Led by Vice President Dick Cheney, the United States has committed the World Trade Organization and its 142 nations to meeting as scheduled next week in a place where most of them do not want to go in the current climate of concern over security--an isolated Arab emirate on the shores of the Persian Gulf.
According to sources in Geneva and Washington, Cheney telephoned the emir of Qatar last week and committed the U.S. and the WTO to meet in Qatar, long after virtually all other members--including President Bush's chief trade negotiator--had assumed the meeting would be shifted to Singapore because of security considerations. Because the U.S. is by far the most powerful WTO member, Cheney's view settled the matter.
The sources said the administration apparently decided to risk possible terrorist attacks rather than offend Qatar and other Arab nations it needs for the anti-terrorist coalition.
U.S. government security experts have warned that members of Osama bin Laden's Al Qaeda terrorist network are active in Doha, the capital of Qatar, where the WTO ministerial talks will be held Nov. 9-13. U.S. delegates to the meeting will be issued gas masks and antibiotics, be restricted to their hotels and meeting halls, and be protected by a special contingent of U.S. Marines.
Even so, two-thirds of the U.S. delegation have decided not to go. So have delegates from other nations, although all 142 WTO member nations are expected to be represented, if only by small delegations.
Business leaders and senators who usually attend major trade meetings have scaled back plans, as have an increasing number of protesters who had hoped to lobby delegates against expanded world trade.
The meeting is designed to pave the way for a new round of trade talks and to freer trade.
The WTO first decided to hold the meeting in Qatar, a tiny, tightly run pensinula jutting into the Persian Gulf off Saudi Arabia, because it hoped to control globalization protesters who disrupted the last WTO ministerial meeting, in Seattle in late 1999.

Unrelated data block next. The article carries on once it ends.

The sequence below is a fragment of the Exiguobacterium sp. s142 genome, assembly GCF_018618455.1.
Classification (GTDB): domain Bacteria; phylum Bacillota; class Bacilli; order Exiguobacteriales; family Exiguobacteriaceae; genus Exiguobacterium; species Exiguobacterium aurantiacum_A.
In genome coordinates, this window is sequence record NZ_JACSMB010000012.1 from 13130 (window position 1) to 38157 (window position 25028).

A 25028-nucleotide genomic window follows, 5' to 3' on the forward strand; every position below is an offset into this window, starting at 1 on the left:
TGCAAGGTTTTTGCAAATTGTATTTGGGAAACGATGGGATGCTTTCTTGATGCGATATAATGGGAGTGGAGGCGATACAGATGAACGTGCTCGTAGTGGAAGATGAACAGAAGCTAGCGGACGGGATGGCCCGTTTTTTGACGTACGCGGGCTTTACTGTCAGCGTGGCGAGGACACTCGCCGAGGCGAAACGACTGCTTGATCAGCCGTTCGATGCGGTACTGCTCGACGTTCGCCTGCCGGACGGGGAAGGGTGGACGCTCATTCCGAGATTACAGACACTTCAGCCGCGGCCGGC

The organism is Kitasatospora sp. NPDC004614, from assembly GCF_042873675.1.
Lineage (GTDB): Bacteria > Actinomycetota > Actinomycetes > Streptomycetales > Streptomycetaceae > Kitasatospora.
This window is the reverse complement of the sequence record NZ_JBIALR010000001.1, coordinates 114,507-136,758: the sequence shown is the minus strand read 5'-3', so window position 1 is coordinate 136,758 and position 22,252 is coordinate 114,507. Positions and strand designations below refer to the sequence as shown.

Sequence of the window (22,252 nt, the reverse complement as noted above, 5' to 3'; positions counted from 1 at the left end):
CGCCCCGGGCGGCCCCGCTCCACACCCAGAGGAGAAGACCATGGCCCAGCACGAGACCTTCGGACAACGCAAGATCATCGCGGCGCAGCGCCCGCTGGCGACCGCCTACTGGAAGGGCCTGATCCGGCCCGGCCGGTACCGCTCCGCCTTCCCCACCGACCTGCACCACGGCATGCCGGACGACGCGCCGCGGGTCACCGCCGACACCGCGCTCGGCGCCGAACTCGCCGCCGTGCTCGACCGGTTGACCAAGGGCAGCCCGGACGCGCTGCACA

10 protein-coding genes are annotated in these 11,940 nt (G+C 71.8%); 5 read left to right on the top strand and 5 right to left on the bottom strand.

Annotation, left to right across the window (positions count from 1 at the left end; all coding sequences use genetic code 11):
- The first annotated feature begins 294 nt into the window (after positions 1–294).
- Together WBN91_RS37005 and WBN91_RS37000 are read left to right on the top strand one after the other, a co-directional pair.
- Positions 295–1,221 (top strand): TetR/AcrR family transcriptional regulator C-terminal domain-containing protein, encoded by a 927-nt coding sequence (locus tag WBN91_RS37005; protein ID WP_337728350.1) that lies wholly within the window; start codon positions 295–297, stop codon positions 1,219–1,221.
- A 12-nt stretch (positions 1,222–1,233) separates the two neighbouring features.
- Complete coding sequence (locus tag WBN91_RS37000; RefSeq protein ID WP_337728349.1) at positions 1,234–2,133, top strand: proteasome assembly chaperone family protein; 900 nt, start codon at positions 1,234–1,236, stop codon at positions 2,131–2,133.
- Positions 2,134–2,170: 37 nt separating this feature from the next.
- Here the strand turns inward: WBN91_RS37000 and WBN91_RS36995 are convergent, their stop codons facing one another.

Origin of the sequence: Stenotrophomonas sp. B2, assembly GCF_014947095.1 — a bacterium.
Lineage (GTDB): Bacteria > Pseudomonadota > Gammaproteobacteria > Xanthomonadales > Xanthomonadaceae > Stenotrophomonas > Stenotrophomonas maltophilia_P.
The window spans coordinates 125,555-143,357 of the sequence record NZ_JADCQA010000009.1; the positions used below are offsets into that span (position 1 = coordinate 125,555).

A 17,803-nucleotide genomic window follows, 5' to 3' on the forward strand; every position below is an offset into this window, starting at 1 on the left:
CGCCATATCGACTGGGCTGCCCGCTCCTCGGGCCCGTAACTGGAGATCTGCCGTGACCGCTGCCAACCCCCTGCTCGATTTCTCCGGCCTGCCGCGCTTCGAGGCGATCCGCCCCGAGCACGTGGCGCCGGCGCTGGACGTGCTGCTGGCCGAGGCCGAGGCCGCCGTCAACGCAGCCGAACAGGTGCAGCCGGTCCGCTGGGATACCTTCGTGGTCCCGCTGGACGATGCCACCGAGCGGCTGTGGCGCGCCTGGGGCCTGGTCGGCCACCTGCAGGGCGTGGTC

Qatar default choice
After Seattle, Qatar was the only nation to offer to play host to the bi-annual ministerial meeting. By Middle East standards, the emir, Sheik Hamad bin Khalifa al-Thani, runs a moderate regime with first-class conference facilities, security and communications. Even now, WTO officials say that Qatar's preparations for the meeting are much better than Seattle's two years ago.
But Qatar was chosen before Sept. 11 and the U.S. bombing of Afghanistan.
Although Qatar is at least 700 miles from Afghanistan and Pakistan, the suspected presence of bin Laden operatives made most nations nervous about going there. In addition, the emir's government has condemned the U.S. bombings as "unacceptable."
Singapore speaks up
Singapore, a small and tightly controlled nation, offered itself as a new venue for the meeting. Twenty nations met three weeks ago at a preparatory meeting, coincidentally in Singapore, and all raised fears about security in Qatar. The delegates left that meeting assuming the switch would be made, especially after Robert Zoellick, the chief U.S. trade negotiator, made clear in public statements that he favored Singapore.
The Qatar government, which had already spent $40 million in preparations and saw the issue as one of national pride, warned that any shift to Singapore would be "a measure against Muslim countries, especially at this juncture so rife with attempts to demonize Islam and link it to terrorism."
U.S. forces hand
The U.S. action left other delegations and the WTO no choice but to fall in line. WTO Director General Mike Moore said the meeting would be held there "unless something seismic or catastrophic occurs" and made plans to go there Monday or Tuesday to prepare the meeting.
Zoellick still plans to attend, as do Commerce Secretary Donald Evans and Agricultural Secretary Ann Veneman. But the U.S. delegation, originally 150 people, has been reduced to 50 members. Most dropped out, reportedly with Zoellick's blessing, because of terrorism fears.
Other delegations also are cutting back, WTO officials said, though Britain still plans to send four ministers and Japan three. Like the United States, other major nations' plan to supplement Qatar's security with troops of their own.
Before Sept. 11, Qatar and the WTO had limited the number of representatives of non-governmental organizations (NGOs), both protesters and business people, to 650. Protesters who had massed thousands on the streets of Seattle complained that this was a crippling restriction. Now the number expected to come is fewer than 500.
Businesses back out
Almost all business representatives have backed out. So have senators who planned to attend--no small matter because trade negotiators know that senators who attend these meetings are likely to support trade deals when they come up for a vote.Copyright © 2015, Los Angeles Times